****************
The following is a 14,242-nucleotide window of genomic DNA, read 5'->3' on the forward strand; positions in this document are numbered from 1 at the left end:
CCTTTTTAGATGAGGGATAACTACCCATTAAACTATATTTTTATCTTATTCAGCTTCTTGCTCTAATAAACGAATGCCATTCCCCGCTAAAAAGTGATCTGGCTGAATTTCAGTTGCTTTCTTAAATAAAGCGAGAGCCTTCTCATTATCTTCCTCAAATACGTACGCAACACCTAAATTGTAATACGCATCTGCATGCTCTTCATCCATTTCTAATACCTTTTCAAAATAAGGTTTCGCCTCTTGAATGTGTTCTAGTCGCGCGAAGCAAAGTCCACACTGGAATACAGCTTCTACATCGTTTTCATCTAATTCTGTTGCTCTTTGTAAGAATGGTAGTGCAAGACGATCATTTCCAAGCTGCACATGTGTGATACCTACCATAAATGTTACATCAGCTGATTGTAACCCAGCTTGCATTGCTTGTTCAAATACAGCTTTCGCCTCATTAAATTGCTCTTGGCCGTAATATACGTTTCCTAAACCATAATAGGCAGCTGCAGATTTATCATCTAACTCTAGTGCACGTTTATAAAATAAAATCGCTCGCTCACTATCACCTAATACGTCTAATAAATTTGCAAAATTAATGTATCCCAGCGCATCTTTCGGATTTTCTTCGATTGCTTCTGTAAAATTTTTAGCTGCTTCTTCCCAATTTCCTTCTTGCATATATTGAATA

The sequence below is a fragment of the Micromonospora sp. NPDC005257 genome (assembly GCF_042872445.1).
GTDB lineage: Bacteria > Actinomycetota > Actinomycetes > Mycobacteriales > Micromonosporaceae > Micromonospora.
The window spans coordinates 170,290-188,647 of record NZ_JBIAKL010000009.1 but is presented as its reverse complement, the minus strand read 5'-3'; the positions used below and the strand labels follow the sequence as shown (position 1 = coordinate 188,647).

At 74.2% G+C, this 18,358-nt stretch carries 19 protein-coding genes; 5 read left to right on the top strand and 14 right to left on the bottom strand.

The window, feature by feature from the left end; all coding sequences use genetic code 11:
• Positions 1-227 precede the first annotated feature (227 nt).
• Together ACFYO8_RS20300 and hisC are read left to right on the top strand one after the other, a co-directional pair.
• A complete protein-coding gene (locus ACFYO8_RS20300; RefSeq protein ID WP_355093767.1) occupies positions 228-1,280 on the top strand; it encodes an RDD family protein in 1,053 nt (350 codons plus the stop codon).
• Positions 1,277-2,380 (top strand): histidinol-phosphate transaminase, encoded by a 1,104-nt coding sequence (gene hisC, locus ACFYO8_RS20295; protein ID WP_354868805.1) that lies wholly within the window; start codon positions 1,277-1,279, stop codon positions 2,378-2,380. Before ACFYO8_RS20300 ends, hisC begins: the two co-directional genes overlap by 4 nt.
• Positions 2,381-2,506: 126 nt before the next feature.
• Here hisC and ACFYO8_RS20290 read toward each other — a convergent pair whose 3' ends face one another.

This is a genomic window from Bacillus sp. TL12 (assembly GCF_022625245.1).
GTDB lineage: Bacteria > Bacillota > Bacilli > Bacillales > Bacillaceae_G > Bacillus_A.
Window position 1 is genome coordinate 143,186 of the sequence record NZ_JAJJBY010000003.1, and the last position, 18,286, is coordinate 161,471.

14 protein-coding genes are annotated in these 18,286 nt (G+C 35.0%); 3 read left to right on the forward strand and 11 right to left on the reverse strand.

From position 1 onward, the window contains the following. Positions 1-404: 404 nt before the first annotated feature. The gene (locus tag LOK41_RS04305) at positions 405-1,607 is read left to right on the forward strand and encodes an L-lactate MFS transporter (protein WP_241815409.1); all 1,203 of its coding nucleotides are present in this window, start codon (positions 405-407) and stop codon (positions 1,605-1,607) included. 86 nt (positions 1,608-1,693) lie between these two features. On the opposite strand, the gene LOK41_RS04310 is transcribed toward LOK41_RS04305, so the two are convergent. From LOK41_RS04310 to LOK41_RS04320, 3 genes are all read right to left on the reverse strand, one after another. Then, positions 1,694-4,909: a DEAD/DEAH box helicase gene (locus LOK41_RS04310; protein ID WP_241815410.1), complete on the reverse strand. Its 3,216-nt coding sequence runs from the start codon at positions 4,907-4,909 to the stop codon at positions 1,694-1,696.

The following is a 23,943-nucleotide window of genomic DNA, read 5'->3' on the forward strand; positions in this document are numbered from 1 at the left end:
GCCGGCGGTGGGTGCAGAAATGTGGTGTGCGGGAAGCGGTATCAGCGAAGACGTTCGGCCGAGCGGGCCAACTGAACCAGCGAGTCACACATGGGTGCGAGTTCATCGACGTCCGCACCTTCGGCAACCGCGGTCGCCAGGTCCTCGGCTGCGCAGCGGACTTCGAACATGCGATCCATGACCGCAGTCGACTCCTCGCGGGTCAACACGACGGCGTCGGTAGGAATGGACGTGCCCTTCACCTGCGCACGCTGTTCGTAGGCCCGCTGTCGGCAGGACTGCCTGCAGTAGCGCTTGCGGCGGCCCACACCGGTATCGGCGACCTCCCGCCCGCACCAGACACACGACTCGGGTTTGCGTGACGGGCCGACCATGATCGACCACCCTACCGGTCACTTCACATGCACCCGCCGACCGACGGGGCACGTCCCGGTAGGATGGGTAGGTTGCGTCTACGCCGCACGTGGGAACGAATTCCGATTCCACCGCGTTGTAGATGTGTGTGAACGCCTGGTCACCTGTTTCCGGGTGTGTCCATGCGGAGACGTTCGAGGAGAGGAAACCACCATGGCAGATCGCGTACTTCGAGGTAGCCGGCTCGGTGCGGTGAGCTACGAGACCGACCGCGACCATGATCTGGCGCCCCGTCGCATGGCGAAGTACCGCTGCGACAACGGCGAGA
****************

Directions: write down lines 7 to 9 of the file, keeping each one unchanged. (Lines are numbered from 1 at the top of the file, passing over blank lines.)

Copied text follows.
The window, feature by feature from the left end; all coding sequences use genetic code 11:
• Positions 1-227 precede the first annotated feature (227 nt).
• Together ACFYO8_RS20300 and hisC are read left to right on the top strand one after the other, a co-directional pair.